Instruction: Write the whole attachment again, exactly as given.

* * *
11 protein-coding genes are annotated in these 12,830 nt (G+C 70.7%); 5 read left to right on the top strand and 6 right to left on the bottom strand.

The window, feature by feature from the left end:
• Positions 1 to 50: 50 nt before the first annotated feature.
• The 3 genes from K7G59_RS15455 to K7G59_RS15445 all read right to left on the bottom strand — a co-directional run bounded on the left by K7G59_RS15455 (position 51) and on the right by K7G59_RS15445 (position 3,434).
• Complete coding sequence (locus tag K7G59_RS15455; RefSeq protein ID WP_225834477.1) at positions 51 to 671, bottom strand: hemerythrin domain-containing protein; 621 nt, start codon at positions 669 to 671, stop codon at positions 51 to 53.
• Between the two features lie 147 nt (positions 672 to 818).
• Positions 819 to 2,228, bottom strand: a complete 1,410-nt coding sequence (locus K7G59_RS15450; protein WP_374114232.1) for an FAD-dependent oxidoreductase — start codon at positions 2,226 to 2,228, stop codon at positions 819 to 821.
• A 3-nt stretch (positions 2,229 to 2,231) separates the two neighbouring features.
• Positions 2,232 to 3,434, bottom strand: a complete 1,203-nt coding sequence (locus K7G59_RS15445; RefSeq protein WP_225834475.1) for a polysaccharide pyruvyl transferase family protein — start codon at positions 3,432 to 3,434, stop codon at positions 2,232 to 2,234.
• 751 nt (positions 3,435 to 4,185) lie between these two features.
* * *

11 protein-coding genes are annotated in these 12,830 nt (G+C 70.7%); 5 read left to right on the top strand and 6 right to left on the bottom strand.

The window, feature by feature from the left end:
• Positions 1 to 50: 50 nt before the first annotated feature.
• The 3 genes from K7G59_RS15455 to K7G59_RS15445 all read right to left on the bottom strand — a co-directional run bounded on the left by K7G59_RS15455 (position 51) and on the right by K7G59_RS15445 (position 3,434).
• Complete coding sequence (locus tag K7G59_RS15455; RefSeq protein ID WP_225834477.1) at positions 51 to 671, bottom strand: hemerythrin domain-containing protein; 621 nt, start codon at positions 669 to 671, stop codon at positions 51 to 53.
• Between the two features lie 147 nt (positions 672 to 818).
• Positions 819 to 2,228, bottom strand: a complete 1,410-nt coding sequence (locus K7G59_RS15450; protein WP_374114232.1) for an FAD-dependent oxidoreductase — start codon at positions 2,226 to 2,228, stop codon at positions 819 to 821.
• A 3-nt stretch (positions 2,229 to 2,231) separates the two neighbouring features.
• Positions 2,232 to 3,434, bottom strand: a complete 1,203-nt coding sequence (locus K7G59_RS15445; RefSeq protein WP_225834475.1) for a polysaccharide pyruvyl transferase family protein — start codon at positions 3,432 to 3,434, stop codon at positions 2,232 to 2,234.
• 751 nt (positions 3,435 to 4,185) lie between these two features.